|Age group||RDA (IU/day)||(μg/day)|
|Infants 0–6 months||400*||10|
|Infants 6–12 months||400*||10|
|Age group||Tolerable upper intake level (IU/day)||(µg/day)|
|Infants 0–6 months||1,000||25|
|Infants 6–12 months||1,500||37.5|
|Age group||RDA (IU)||Tolerable upper intake (IU)|
|Infants 0–6 months||400*||1,000|
|Infants 7–12 months||400*||1,500|
|Children 1–3 years||600||2,500|
|Children 4–8 years||600||3,000|
|Children and Adults 9–70 years||600||4,000|
|Adults > 70 years||800||4,000|
|Pregnancy & Lactation||600||4,000|
|Australia and New Zealand|
|Age group||Adequate Intake (μg)||Upper Level of Intake (μg)|
|Infants 0–12 months||5*||25|
|Children 1–18 years||5*||80|
|Adults 19–50 years||5*||80|
|Adults 51–70 years||10*||80|
|Adults > 70 years||15*||80|
|European Food Safety Authority|
|Age group||Adequate Intake (μg)||Tolerable upper limit (μg)|
|Infants 0–12 months||10||25|
|Children 1–10 years||15||50|
|Children 11–17 years||15||100|
|Pregnancy & Lactation||15||100|
|* Adequate intake, no RDA/RDI yet established|
Conversion: 1 µg = 40 IU.
Various institutions have proposed different recommendations for the amount of daily intake of vitamin D. These vary according to precise definition, age, pregnancy or lactation, and the extent assumptions are made regarding skin synthesis of vitamin D.
The dietary reference intake for vitamin D issued in 2010 by the Institute of Medicine (IoM) (renamed National Academy of Medicine in 2015), superseded previous recommendations which were expressed in terms of Adequate Intake. The recommendations were formed assuming the individual has no skin synthesis of vitamin D because of inadequate sun exposure. The reference intake for vitamin D refers to total intake from food, beverages and supplements, and assumes that calcium requirements are being met.:5 The tolerable upper intake level (UL) is defined as "the highest average daily intake of a nutrient that is likely to pose no risk of adverse health effects for nearly all persons in the general population.":403 Although ULs are believed to be safe, information on the long-term effects is incomplete and these levels of intake are not recommended for long-term consumption.:403:433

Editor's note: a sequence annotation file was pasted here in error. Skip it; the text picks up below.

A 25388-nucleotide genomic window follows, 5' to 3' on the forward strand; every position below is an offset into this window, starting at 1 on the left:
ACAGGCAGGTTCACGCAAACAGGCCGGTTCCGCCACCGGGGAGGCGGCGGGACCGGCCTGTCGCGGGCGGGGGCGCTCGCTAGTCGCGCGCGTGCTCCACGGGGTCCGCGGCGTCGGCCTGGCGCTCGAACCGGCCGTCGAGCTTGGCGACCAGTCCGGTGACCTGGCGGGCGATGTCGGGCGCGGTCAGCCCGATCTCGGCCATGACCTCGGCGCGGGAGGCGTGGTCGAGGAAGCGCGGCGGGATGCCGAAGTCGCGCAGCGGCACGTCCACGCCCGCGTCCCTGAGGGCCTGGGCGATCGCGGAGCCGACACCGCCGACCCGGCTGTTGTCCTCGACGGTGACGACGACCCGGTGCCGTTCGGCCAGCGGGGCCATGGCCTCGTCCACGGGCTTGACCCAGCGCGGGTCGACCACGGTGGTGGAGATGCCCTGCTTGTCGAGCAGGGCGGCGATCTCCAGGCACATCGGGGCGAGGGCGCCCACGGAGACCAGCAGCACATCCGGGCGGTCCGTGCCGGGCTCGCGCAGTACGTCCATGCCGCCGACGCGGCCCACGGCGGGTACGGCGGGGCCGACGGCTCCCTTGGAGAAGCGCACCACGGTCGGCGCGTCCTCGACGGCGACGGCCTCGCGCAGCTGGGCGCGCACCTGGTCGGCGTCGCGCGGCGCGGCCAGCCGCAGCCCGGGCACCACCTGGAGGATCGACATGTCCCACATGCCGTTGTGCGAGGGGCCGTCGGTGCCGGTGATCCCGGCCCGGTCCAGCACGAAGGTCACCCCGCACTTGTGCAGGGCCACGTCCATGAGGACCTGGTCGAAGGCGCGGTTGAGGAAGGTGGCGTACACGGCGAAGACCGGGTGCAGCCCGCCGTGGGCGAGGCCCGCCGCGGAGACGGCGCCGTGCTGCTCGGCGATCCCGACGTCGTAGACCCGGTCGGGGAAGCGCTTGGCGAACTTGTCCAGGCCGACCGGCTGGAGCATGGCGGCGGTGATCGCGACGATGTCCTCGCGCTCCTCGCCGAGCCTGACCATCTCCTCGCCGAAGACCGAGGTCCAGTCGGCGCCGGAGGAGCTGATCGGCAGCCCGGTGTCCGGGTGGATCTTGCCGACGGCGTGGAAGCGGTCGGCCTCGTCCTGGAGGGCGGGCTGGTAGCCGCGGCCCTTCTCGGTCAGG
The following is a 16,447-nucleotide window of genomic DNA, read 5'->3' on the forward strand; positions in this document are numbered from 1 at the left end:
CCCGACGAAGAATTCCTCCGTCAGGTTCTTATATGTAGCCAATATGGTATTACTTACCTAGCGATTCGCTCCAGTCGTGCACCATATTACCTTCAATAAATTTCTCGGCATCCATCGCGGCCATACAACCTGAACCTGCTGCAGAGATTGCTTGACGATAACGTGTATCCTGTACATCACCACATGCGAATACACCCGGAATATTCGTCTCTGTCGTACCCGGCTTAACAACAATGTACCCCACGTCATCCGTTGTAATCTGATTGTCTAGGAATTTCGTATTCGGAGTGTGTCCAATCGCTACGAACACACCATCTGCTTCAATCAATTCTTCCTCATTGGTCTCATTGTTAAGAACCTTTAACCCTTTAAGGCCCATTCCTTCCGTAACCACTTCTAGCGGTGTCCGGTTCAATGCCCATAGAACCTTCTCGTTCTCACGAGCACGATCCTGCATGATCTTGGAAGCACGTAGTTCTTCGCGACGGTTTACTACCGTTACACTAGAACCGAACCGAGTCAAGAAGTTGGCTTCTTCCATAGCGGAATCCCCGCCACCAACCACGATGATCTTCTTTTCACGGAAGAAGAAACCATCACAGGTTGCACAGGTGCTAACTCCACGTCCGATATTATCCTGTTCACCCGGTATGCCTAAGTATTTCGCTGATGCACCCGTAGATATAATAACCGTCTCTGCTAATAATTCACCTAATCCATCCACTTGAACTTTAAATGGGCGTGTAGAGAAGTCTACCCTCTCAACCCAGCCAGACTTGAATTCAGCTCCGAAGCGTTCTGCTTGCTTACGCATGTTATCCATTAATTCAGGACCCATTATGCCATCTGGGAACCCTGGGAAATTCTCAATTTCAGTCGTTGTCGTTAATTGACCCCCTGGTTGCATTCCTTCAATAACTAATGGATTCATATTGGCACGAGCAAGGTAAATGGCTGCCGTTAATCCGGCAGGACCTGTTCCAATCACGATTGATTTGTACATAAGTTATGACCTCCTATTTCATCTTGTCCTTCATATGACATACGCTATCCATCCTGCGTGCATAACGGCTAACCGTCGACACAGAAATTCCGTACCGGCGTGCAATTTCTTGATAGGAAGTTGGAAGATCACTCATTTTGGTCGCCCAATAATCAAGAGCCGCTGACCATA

For U.S food and dietary supplement labeling purposes, the amount in a serving is expressed as a percent of Daily Value (%DV). For vitamin D labeling purposes, 100% of the Daily Value was 400 IU (10 μg), but on May 27, 2016, it was revised to 800 IU (20 μg) to bring it into agreement with the RDA. The deadline to be in compliance was extended to January 1, 2020 for large companies and January 1, 2021 for small companies.
Australia and New Zealand
The European Food Safety Authority (EFSA) in 2016 reviewed the current evidence, finding the relationship between serum 25(OH)D concentration and musculoskeletal health outcomes is widely variable. They considered that average requirements and population reference intakes values for vitamin D cannot be derived, and that a serum 25(OH)D concentration of 50 nmol/L was a suitable target value. For all people over the age of 1, including women who are pregnant or lactating, they set an adequate intake of 15 μg/day (600 IU).
The EFSA reviewed safe levels of intake in 2012, setting the tolerable upper limit for adults at 100 μg/day (4000 IU), a similar conclusion as the IOM.
The UK National Health Service recommends babies and young children aged six months to five years, pregnant or breastfeeding women, and sun-deprived elderly people should take daily vitamin supplements to ensure sufficient vitamin D intake. In July 2016, Public Health England recommended that everyone consider taking a daily supplement containing 10 µg of vitamin D during autumn and winter because of inadequate sunlight for vitamin D synthesis.
Non-government organisations in Europe have made their own recommendations. The German Society for Nutrition recommends 20 µg. The European Menopause and Andropause Society recommends postmenopausal women consume15 µg (600 IU) until age 70, and 20 µg (800 IU) from age 71. This dose should be increased to 100 µg (4,000 IU) in some patients with very low vitamin D status or in case of co-morbid conditions.
Although vitamin D is not present naturally in most foods, it is commonly added as a fortification in manufactured foods. In some countries, staple foods are artificially fortified with vitamin D.